European MPs warn EAC to be cautious on EU trade deal

The proposed Economic Partnership Agreement (EPA) between the East African Community and the European Union is not ideal for the region and could stifle the infant industries if passed as it is, some European Union Members of parliament told The New Times, yesterday.
Marie Arena (L) and Julie Ward (C) European Parliamentarians during the interview. (Nadege Imbabazi)
Marie Arena (L) and Julie Ward (C) European Parliamentarians during the interview. (Nadege Imbabazi)

The proposed Economic Partnership Agreement (EPA) between the East African Community and the European Union is not ideal for the region and could stifle the infant industries if passed as it is, some European Union Members of parliament told The New Times, yesterday.

The agreement, they said,  could pose a risk to regional economies as their infant industries will face unfair competition due to products from the European Union.

 

Marie Arena, a European Parliamentarian, told The New Times that the agreement was unfair as it is and, if enforced in its current form, it could promote unfair competition in the region.

 

 She pointed out that the European Union had pushed a hard bargain in the deal largely by ‘arm twisting’ Kenya which risked to lose access to the European market.

 

“I think this kind of agreement is unfair for the East African region. Europe is pushing a very hard satance and they have taken Kenya as a leader. Kenya is the only one that has interest in this trade agreement because they are not a least developed country. They (Kenya) need the agreement to maintain access to the European market,” she said.

There were fears that if the deal is not signed by September 30, 2016, Kenya could lose its access to the European Union market as it is not grouped among Least Developed Countries like her partners in the bloc who are granted duty free access to the EU for all products, except arms and ammunition.

Arena, who is part of the Parliament’s Trade Committee, said that a consequence of signing the agreement was that regional countries could lose preference of what products should enter the region.

“If the agreement goes through, you (EAC) have no more preferences; you will receive all products coming from Europe in your market which will promote unfair competition. European competitiveness is higher. You will lose your tax because it will not be possible to impose tax for these products.  You could also lose your infant industries as the European products are more competitive than local products,” she said.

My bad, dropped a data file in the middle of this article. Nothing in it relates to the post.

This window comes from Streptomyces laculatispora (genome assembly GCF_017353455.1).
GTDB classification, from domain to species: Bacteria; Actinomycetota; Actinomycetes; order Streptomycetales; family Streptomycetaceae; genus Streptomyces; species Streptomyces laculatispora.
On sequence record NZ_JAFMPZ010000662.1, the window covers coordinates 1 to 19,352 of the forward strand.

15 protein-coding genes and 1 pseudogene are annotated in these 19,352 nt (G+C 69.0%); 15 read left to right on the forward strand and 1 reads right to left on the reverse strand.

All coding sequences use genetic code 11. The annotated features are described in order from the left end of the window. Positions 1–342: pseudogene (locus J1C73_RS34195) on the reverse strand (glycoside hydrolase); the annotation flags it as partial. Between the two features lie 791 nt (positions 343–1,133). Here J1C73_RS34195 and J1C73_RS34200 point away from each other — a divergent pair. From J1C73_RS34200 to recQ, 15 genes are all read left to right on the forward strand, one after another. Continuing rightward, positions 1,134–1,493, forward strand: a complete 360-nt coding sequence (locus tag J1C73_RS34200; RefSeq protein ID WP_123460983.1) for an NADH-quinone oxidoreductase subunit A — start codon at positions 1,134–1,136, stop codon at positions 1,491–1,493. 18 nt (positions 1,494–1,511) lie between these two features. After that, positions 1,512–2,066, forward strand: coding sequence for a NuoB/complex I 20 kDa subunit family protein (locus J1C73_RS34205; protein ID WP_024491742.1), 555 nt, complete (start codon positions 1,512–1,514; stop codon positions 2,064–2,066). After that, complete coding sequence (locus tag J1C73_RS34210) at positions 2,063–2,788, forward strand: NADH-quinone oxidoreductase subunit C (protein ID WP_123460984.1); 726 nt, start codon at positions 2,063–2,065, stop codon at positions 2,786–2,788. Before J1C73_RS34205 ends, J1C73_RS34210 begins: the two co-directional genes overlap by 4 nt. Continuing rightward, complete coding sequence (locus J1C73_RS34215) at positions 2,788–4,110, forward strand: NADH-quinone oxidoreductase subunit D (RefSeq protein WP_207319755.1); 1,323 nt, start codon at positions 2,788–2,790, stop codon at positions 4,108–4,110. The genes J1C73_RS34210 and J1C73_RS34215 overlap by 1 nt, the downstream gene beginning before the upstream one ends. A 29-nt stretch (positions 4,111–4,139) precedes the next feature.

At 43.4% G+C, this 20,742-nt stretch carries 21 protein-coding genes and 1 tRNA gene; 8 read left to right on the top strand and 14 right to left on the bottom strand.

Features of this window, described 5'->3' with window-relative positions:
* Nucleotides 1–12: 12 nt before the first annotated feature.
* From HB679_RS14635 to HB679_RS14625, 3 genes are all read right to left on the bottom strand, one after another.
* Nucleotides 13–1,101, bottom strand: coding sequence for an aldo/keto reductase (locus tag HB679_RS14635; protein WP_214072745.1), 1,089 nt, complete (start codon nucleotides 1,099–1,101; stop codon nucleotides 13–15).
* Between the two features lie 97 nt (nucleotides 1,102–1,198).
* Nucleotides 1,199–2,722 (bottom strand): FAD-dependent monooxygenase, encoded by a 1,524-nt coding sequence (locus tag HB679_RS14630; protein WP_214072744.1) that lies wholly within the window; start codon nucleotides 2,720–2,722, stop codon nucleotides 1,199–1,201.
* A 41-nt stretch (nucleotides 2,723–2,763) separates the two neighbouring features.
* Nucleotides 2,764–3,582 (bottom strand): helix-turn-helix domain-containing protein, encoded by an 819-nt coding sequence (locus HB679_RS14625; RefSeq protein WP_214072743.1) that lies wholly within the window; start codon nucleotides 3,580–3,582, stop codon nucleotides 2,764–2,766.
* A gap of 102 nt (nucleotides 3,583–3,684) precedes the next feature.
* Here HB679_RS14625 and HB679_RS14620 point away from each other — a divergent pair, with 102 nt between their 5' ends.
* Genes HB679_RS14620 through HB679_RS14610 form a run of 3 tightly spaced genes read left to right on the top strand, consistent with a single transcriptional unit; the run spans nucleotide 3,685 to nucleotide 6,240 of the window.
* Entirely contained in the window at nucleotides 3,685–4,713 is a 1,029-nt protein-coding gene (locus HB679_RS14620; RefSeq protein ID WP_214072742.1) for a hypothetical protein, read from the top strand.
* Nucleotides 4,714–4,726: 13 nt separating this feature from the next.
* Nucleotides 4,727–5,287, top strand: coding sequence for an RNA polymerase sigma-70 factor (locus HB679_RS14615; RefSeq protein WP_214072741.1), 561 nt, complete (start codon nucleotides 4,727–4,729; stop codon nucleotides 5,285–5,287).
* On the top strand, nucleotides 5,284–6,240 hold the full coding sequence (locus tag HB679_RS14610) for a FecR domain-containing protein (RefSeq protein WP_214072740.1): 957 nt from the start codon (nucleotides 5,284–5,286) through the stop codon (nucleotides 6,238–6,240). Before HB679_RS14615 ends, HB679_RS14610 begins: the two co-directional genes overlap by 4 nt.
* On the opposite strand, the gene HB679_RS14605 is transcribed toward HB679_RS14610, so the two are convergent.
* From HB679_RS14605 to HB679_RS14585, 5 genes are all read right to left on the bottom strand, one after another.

In an attempt to correct the situation, Arena said that a section of parliamentarians opposed to the deal were lobbying to convince the August House that the agreement was not good in building the relationship with Africa.

However, they said that the lobbying process would require support from EAC countries in pointing out their infant industries need to be protected from unfair competition.

“We will have to convince the European parliament that going through with this agreement is not a good relationship with Africa. We want to have a new partnership with Africa, not the old one that we have had in our history. We need the support of these countries, they need to say  that they would like some protection,” she said.

So far, they have been able to guarantee Kenya access to the EU market even without the agreement.

“We have guaranteed Kenya that they will still have access to the European market and to help them make it an internal African market.  This can work without   having to sign the agreement,” she said.

The parliamentarians went on to caution the region not to rush into the deal and take time to assess the state of industries within the region as well as their plans for coming years.

Considering that more countries within the bloc hope to move from Least Developed countries status in coming years which could necessitate such an agreement, they called on the region to negotiate such agreements based on the status of their economies.

  Julie Ward, a EU parliamentarian from UK said that the EPA was not suitable as it comes at a time when EAC member states are working to expand their manufacturing base and improving trade amongst themselves.

An ideal agreement, she said, should support infant industries and sustainable development for all trade parties.

“There should be more protection for infant industries. We have to protect them, it should not only be about making business, it should be about making sustainable development, for people and environment,” Ward said.

“We are for trade but not destroying the local business environment. I could not understand why they are not for sustainable development. We should ensure that no trade deals harm people’s wellbeing,” she added.

The comments by the parliamentarians come days after East African Heads of State requested for additional time to review the proposed agreement before going ahead to sign it as a bloc.

During the summit held in Dar es Salaam, Tanzania, on September 8, the Heads of State said that they needed additional time to review and reach a unanimous decision on the way forward.   They had further called on the European Union not to penalise Kenya for failure to sign the agreement by 30th of this month.

The agreement between the two blocs has been under negotiation since 2007 with an aim to create a deal giving a duty- and quota-free access to the EU market

 editorial@newtimes.co.rw

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